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Indians pitcher Carlos Carrasco not stressing after terrible spring outing

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    Indians starting pitcher Carlos Carrasco warms up during the second inning of a spring training baseball game against the Texas Rangers on Feb. 27 in Goodyear, Ariz.

    ROSS D. FRANKLIN / AP

GLENDALE, Ariz. — Carlos Carrasco has had better days, but it’s early enough in the year that he could keep things in perspective.

After all, he already knows real disappointment — hit by a line drive in September, the Cleveland pitcher was sidelined by a broken right hand for the Indians’ entire run to the World Series.

Carrasco was tagged by the Chicago White Sox for eight runs and eight hits in 1⅔ innings Monday.

“Not good today,” he said. “But it’s spring training, and I just wanted to throw my fastball.”

The White Sox, who scored 14 runs in the ninth inning against the Dodgers on Sunday night, roughed up Carrasco for eight runs in the second. Cody Asche and Rymer Liriano hit two-run homers and Tyler Saladino, who started the inning with a single, ended Carrasco’s day with a grand slam.

Carrasco was coming off three hitless innings against Seattle in his previous start.

“A couple of pitches were up and those guys got me,” he said. “But I prefer keeping those runs down here instead of during the season.”

After exiting the mound, Carrasco went down to the bullpen for some more work. He’s still catching up from last year.

“We were trying to let him get through the inning,” Indians manager Terry Francona said. “But it got to a point where we wanted to get him down to the bullpen and get his work in there.”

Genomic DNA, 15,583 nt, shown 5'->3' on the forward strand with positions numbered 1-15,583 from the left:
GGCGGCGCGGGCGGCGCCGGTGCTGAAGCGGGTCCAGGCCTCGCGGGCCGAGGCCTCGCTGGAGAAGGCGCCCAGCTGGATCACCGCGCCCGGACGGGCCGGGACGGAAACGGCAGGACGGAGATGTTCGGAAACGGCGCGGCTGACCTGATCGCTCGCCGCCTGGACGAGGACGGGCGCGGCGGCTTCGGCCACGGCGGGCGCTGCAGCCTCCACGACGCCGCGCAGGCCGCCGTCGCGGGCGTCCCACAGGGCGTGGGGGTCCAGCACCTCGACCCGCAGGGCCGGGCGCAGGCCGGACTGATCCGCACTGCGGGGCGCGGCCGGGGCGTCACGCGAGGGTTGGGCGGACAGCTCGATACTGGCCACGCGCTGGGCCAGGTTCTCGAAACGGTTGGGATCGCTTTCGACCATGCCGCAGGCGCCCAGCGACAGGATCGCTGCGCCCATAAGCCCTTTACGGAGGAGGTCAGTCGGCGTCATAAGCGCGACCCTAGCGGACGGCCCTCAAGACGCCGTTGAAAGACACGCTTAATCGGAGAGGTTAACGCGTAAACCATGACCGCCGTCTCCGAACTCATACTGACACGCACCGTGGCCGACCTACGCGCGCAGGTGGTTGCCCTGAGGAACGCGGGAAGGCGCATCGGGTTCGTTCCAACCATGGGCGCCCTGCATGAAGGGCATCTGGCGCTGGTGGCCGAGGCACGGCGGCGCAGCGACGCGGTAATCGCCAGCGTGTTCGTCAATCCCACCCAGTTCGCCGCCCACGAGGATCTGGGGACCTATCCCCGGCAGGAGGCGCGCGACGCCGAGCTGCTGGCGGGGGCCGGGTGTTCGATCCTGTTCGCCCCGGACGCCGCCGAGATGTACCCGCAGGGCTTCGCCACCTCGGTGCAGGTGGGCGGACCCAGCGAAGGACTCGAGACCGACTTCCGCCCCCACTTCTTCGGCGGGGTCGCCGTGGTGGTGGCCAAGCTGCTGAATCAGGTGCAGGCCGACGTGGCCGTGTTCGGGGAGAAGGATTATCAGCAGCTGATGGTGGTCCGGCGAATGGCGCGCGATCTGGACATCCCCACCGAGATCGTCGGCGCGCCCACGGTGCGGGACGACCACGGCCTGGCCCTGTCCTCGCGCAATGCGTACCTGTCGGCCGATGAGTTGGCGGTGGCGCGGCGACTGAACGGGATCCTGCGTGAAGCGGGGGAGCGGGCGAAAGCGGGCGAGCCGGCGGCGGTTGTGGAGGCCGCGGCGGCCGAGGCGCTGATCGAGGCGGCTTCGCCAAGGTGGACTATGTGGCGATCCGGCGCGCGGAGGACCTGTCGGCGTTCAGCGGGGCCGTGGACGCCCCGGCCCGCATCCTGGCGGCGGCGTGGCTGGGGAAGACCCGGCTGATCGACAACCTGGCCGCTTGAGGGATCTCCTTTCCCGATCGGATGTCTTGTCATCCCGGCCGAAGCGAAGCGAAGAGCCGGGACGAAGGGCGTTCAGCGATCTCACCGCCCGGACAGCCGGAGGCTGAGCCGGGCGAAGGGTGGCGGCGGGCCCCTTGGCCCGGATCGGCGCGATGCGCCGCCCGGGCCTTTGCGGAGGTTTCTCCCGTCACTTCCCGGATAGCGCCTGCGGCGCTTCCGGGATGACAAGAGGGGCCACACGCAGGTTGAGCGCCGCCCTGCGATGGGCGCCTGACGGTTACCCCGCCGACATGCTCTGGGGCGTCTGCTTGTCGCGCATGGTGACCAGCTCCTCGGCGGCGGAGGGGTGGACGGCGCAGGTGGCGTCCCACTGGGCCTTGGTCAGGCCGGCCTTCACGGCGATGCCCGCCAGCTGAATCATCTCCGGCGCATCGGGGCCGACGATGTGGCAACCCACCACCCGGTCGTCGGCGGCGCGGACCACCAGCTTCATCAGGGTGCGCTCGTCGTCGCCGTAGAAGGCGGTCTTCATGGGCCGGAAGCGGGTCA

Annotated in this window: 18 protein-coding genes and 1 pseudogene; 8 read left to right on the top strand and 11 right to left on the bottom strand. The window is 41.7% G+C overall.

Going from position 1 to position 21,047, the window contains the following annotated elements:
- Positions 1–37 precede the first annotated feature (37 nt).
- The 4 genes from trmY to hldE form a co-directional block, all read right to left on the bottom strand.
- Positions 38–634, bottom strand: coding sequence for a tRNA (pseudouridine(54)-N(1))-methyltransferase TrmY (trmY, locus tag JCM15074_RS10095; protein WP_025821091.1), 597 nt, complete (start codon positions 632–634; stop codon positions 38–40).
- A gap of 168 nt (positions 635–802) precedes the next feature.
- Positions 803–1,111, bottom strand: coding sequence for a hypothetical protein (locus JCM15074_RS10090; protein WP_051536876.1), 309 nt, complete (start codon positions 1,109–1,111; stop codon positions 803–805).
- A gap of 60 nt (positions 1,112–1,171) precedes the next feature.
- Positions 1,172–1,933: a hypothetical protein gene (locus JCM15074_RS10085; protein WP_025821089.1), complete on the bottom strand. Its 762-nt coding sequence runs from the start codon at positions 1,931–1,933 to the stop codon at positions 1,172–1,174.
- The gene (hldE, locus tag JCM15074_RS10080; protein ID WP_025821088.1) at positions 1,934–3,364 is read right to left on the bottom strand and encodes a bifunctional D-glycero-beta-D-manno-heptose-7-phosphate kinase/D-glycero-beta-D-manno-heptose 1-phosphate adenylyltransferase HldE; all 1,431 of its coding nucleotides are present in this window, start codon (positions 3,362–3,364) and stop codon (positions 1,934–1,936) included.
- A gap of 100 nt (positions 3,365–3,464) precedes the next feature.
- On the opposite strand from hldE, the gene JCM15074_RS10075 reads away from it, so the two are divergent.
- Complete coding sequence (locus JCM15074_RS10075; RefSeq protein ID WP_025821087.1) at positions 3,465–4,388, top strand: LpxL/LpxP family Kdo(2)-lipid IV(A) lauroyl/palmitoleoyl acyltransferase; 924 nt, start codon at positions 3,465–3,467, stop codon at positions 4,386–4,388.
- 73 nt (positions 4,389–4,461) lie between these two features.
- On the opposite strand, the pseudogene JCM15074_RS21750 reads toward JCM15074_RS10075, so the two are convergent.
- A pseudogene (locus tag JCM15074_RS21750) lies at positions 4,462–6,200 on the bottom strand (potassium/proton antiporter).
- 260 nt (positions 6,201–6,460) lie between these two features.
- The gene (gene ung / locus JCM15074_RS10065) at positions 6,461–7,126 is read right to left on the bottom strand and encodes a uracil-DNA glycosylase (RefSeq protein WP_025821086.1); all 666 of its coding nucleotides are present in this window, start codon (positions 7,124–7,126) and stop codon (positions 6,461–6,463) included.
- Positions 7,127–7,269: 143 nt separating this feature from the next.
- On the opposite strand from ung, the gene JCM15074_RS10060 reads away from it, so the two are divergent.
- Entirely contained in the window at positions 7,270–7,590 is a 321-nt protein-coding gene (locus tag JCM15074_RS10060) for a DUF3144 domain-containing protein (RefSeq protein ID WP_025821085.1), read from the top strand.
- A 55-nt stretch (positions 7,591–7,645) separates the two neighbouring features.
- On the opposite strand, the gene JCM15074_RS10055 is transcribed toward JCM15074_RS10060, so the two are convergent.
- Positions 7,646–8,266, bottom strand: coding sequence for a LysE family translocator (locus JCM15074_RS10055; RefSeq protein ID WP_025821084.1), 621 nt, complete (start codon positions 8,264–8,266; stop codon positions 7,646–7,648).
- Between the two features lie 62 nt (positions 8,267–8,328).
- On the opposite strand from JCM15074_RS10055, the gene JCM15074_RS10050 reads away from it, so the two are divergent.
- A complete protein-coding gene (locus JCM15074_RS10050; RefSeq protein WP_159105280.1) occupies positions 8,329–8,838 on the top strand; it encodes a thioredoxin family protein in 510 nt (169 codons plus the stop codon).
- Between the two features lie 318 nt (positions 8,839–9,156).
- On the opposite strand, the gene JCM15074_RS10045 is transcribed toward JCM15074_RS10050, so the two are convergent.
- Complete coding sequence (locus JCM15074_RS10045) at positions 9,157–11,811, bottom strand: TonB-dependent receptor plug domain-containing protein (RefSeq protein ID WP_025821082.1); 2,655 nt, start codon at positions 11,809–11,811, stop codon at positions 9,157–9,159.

Carrasco, who turns 30 on March 21, had a 3.32 ERA for the Central Division champion last year. But he didn’t pitch in the postseason after being hit by a line drive Sept. 17.

Despite that, Carrasco said he feels like he is about where he should be for spring training.

“I feel fine. I hadn’t thrown for five months,” he said, adding that relying on fastballs helps him build up his arm strength. “I just want to get the feel for my fastball.”

That might’ve cost him in the box score.

“He shook off a lot for the fastball. The results weren’t very good,” Francona said. “Mickey (Callaway, the pitching coach) and I will check with him, and make sure everything’s OK.”

A day after Cleveland said second baseman Jason Kipnis might miss Opening Day with a shoulder injury, outfielder Michael Brantley continued to make progress. The All-Star participated in his third simulated game of the spring in the morning, facing Indians ace reliever Cody Allen.

Brantley is still working his way back from a shoulder injury late in the 2015 season that limited him to 11 games last year.

“We’re shooting for Opening Day,” Francona said. “Right now we’re just completely going on what the medical people say. When they give him the go-ahead, we’ll gladly write his name in the lineup.

“I don’t want him to do it too quickly.”

Kipnis has been bothered by a sore right shoulder and will not participate in any baseball activities for two weeks. Francona said for now the Indians aren’t considering going outside the organization to find a replacement for the All-Star second baseman.

“The good side is we have 2½ weeks to consider options,” Francona said. “Some of it might be dependent on how long we think Kip’s going to miss. The best thing we can do is get a good look at everybody at our camp. Sometimes you go out looking and you have the guy right in front of you.”

Francona said the Indians are looking at Michael Martinez and Erik Gonzalez as possible fill-ins for Kipnis. Moving third baseman Jose Ramirez back to his original position is also possible.



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